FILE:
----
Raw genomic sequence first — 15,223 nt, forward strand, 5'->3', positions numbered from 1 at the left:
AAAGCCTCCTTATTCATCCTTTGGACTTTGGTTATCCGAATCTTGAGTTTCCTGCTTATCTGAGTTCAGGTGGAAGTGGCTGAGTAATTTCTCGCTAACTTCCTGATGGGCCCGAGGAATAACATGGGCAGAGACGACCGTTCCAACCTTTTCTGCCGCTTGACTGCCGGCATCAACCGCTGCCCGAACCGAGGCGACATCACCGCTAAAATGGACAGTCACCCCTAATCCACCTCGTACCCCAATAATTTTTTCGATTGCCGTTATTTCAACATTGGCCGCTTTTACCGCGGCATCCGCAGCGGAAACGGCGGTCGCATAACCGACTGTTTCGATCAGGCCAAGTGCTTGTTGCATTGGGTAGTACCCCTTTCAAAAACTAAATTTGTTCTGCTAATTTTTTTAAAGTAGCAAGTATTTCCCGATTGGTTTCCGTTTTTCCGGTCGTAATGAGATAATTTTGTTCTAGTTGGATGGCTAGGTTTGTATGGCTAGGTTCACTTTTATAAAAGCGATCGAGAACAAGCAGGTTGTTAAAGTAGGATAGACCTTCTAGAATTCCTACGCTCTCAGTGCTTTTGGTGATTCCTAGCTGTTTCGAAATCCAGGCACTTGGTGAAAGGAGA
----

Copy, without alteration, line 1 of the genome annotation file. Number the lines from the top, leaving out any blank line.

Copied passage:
Raw genomic sequence first — 15,223 nt, forward strand, 5'->3', positions numbered from 1 at the left: